Michael Vick and the Court of Public Opinion: Just When Is Enough Enough?

Dave StanleyCorrespondent IDecember 8, 2010

Will Vick ever earn the public's forgiveness? Time will tell.
Will Vick ever earn the public's forgiveness? Time will tell.Nick Laham/Getty Images

The Outlaw Scorned

Oddly enough, the one thing that makes the American sports landscape great is what also happens to be its fatal flaw: redemption. 

We all love an inspiring comeback story; a vindicating tale of redemption is "Must See TV". Perhaps it is because it gives us hope for overcoming our own shortcomings. The sight of an athlete reclaiming glory against all odds in some ways allows us to live vicariously through him.

As is the case with life, athletic careers are rife with peaks and valleys. But what if said valleys are deemed to be too low? Is there such a thing as an unforgivable sin?

Regarding the strange case of Michael Vick, it appears so. The more good that he does—on and off the field—the more vitriol he inspires. For every human interest piece done on him that is rife with the vague, evocative accouterments of boosterism, there are 20 blistering indictments against him and those who dare to praise his change for the better. 

To Vick's dissenters, the question is: what, exactly, should be done? 


E Street Speaks

On ESPN's website, Hall of Fame Bruce Springsteen guitarist Nils Lofgren submitted a story that blasted the media for exploring any positive angle on Vick. 

"If (Vick) was a third string lineman," he wrote, "do you think he would have been banned for life by the league, to set an example?" 

It's a valid question. But ultimately, one that is relegated to rhetorical status. The insinuation is that Vick was given preferential treatment due to his position and public profile. But given the heinous and unspeakably cruel nature of his crimes, do you really think that NFL commissioner Roger Goodell would do such a thing? 

If anything, Vick's position—on the field and in the league in general—would in fact merit a harsher punishment. He's high profile, which means the whole world is watching. The harsher the punishment, the better, at least in PR terminology. 

The bottom line is this: why is it wrong to commend a man for making a change for the better? The irrational fear that many people harbor is that by doing so, they condone Vick's horrendous behavior in the past. However, that is simply not the case. 


"He Shouldn't Be Allowed in the NFL"

So long as the criminal justice system doesn't deem you worthy of a life sentence, you are entitled the right to earn a living once freed from incarceration. Of course, the obvious issue people have with Vick is that it is a widely known fact that players in the NFL make more than a decent living.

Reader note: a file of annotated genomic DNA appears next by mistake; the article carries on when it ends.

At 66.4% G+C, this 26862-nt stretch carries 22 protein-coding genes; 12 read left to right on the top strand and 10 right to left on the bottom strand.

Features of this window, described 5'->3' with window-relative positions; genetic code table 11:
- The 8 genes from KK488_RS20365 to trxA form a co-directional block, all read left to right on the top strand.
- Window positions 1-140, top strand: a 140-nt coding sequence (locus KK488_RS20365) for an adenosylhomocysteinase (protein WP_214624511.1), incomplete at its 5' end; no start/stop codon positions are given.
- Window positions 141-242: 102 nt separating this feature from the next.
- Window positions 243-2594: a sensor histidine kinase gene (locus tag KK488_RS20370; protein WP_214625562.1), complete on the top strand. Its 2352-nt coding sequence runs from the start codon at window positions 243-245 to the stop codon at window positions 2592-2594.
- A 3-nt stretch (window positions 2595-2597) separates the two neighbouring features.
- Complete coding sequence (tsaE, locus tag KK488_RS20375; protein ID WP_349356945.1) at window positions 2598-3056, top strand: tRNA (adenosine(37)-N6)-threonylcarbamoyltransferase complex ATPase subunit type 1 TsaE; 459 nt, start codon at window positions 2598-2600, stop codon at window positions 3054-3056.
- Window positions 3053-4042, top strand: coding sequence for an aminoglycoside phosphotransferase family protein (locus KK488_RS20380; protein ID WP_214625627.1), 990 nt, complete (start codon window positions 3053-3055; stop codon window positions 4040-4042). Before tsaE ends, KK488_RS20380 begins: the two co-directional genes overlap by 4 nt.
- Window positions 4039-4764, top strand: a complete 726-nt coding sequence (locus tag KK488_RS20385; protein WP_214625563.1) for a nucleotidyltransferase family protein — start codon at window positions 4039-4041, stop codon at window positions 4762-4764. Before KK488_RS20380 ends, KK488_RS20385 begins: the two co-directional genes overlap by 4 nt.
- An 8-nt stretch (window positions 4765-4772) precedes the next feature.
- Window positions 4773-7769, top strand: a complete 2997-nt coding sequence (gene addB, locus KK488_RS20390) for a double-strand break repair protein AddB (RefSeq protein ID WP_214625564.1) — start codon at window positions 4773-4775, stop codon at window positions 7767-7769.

A king's ransom, in fact. 

What is not as widely known, however, are the complex, draconian stipulations tied to Vick's finances. According to ESPN lawyer and columnist Lester Munson, two out of every three dollars Vick makes are spoken for. 

So, in spite of the nearly $6 million that he will make this year, the fact remains that he is only allowed $750 a month to live on, after rent (which is also limited). 

Even with what many see as a looming, inevitable and lucrative contract, Vick remains on a strict court budget until 2015. He could make Bill Gates' paycheck and still roam the Ramen Noodle isle out of necessity due to the terms his court order. 

Is this fair? That's for God and the courts to decide. But the fact remains that Vick is in fact not living in the lap of luxury, as many of his embittered detractors seem to think.


What Now? 

Is there a resolution to all of this? Probably not, given the mercurial, non-standardized nature of the court of public opinion. 

The more success Vick has, the more scrutiny and scorn he will face. Remember last year, when he was a sparingly used third stringer? He made headlines for a brief period of time, but more so in a "oh, by the way" context. 

Now that he's the leading Pro Bowl vote getter and enjoying the best season of his career, things have changed...back to the way they were in 2007. No matter what he does to redeem himself, it will never be enough in some people's eyes. 

All of which begs the question: what more can he do? Should he volunteer to go back to the Leavenworth, KS prison? Should he forfeit his right to make a living and try his hand at destitution and pan handling?

What would you do, other than make the best of what you have and try to move on? 

To those that are angered every time he makes headlines, what, exactly, would you like to see?

For many, that is an open-ended, rhetorical question that can never be answered in detail. They simply want Vick to go away; to be unaware of a man who's terrible past is giving way to a promising future as both a player and a human being.

Perhaps we put ourselves in this position long ago when we as a culture decided to immortalize our sports heroes. Unfortunately, when doing so, you take the bad with the good.

As for Michael Vick, simply bettering himself for the right reasons will do just fine. 


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